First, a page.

Remember that I wrote about this happening here in Argentina after the 2001 crisis? Phone and power cables, manhole covers and bronze door knobs, even park statues being stolen for its metal? How this turned out to cause other problems like phone lines going down often, specially in bad neighborhoods? Or people falling into manholes during storm flods because the covers had been stolen?
Well this is happening in USA already and coming to a town near you.
October 5, 2010
SALEM — For the second time in less than a year, thieves have stripped the copper gutters off of a local radio personality's historic home.
And while Neil Chayet's "Looking at the Law" radio commentaries typically end on an upbeat note, Chayet is anything but as he once again goes about having his home repaired.
"It's very disappointing, almost unbelievable," Chayet said.
Two men, Steven Kenney, 24, and Joshua Boschard, 25, both of 3 Gates St., Beverly, are due in Salem District Court this morning to answer to charges that they were stealing the copper off Chayet's Winter Street home late Friday night.
Chayet called 911 after hearing some noises outside and then seeing three men taking down the costly metal downspouts.
He was careful not to do anything to alert them, which could be the reason that two of the men were caught so quickly, Kenney after a chase by police across Salem Common; Boschard on Webb Street, where he tried to convince a passerby to tell police that he had been with him.
Kenney allegedly told police that he needed $900 to pay court fees in a case, as well as his rent and a car payment.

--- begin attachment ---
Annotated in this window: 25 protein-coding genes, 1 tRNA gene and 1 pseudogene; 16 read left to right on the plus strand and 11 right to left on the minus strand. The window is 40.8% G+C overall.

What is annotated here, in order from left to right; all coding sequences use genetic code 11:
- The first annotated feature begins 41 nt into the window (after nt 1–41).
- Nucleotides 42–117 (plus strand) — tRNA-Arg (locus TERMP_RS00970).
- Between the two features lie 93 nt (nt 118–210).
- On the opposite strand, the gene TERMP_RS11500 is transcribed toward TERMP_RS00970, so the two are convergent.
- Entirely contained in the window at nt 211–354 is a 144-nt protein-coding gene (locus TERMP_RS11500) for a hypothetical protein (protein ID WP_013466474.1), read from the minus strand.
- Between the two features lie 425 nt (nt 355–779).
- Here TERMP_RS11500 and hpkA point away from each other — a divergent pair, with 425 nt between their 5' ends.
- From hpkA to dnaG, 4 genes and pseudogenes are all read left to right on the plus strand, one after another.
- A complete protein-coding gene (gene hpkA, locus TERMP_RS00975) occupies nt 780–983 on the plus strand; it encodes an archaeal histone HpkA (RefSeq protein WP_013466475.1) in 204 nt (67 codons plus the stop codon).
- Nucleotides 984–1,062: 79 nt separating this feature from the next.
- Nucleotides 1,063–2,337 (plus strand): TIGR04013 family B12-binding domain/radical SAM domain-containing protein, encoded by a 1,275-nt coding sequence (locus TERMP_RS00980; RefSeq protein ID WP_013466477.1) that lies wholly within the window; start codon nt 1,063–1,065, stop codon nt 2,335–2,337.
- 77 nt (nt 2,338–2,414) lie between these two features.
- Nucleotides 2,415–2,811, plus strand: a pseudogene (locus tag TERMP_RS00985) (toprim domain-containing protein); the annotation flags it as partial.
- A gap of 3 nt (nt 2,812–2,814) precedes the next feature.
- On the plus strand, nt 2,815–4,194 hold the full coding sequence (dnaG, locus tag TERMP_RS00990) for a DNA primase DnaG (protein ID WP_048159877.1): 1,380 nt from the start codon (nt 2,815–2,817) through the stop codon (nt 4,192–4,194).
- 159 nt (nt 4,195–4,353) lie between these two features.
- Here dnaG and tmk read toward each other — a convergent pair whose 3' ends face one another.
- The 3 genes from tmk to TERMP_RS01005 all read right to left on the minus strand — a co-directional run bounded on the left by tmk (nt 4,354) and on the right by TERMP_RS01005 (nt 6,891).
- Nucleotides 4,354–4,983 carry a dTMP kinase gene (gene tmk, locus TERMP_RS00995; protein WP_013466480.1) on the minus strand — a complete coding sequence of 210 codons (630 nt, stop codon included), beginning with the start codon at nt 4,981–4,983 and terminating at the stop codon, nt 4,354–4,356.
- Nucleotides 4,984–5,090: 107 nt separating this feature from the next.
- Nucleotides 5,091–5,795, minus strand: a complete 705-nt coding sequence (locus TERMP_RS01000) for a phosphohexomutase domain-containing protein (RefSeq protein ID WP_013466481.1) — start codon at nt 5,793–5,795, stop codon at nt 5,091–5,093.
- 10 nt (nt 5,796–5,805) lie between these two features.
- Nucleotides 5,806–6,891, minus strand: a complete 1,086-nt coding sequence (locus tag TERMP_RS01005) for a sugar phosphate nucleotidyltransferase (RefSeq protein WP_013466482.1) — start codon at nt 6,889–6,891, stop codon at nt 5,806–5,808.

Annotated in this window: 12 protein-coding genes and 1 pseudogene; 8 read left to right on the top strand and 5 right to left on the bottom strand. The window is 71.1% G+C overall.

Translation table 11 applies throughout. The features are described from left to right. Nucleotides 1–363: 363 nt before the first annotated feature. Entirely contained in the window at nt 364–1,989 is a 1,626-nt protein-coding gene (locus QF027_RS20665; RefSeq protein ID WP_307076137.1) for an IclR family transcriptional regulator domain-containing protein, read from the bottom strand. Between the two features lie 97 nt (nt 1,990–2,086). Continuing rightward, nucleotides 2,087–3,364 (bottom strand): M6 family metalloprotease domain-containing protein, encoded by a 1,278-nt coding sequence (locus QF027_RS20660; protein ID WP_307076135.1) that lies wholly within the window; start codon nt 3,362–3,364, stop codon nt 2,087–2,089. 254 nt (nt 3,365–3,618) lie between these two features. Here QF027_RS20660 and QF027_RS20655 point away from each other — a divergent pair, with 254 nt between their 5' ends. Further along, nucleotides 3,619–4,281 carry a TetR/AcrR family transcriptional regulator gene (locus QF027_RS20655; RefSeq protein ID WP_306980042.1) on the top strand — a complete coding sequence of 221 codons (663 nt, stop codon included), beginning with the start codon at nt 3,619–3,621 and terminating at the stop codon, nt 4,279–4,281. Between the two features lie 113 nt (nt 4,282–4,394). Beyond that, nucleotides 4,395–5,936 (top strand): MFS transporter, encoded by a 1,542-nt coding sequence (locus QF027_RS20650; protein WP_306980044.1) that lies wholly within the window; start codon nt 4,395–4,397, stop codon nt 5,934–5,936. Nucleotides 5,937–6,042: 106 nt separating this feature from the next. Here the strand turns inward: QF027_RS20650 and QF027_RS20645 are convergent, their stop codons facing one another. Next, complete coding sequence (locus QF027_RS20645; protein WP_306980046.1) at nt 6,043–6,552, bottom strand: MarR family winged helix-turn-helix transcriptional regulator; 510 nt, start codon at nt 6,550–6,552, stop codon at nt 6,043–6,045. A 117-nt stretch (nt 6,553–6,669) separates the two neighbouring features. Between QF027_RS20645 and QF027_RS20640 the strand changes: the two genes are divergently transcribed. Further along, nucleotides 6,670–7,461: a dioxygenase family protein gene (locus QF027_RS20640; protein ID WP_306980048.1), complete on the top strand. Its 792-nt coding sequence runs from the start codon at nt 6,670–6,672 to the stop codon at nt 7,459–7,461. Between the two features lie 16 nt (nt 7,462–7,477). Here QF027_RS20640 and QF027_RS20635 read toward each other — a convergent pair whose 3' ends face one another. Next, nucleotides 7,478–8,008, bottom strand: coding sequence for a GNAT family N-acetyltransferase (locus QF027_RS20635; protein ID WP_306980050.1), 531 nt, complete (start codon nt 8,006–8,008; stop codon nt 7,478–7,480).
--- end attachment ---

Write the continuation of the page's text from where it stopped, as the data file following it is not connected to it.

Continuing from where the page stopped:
According to court records, both Kenney and Boschard have lengthy criminal records, which include prior drug and larceny charges, and were not only on probation for earlier offenses but have other pending charges against them.
Both were able to come up with the $500 cash bail set over the weekend by a court clerk magistrate at the police station.
The skyrocketing prices for metal has led to a spike in thefts of items ranging from gutters to electrical cables filled with copper wires to manhole covers.
"It's amazing, to me, to go through this again," Chayet said.
Last March, Chayet and his wife, Martha, were in court for the sentencing of two other young men who had been caught stealing copper off of the home.
The couple had lovingly — and at significant expense — restored the 1811 structure, which was once the home of U.S. Supreme Court Justice Joseph Story.
The Chayets took an interest in the two suspects, and eventually got to meet with John Roberts, 22, of Wakefield and Ian Burke, 23, of Lynn.
They had hoped to impress on the young men the value of preserving history. The men agreed to perform community service and pay restitution, in exchange for having the charges dismissed in 18 months.
Chayet was already feeling a bit burned even before Friday's theft. "I've been somewhat disappointed in how that's turned out," he admitted yesterday. He hasn't seen a dime of restitution, he said.
Now he wonders whether he made a mistake in not insisting that Roberts and Burke be made an example of with a harsher penalty.
About the only upside is the "outstanding" work of the Salem police who caught Kenney and Boschard, Chayet said.
"We have to find some way to break this culture of crime and violence," he said.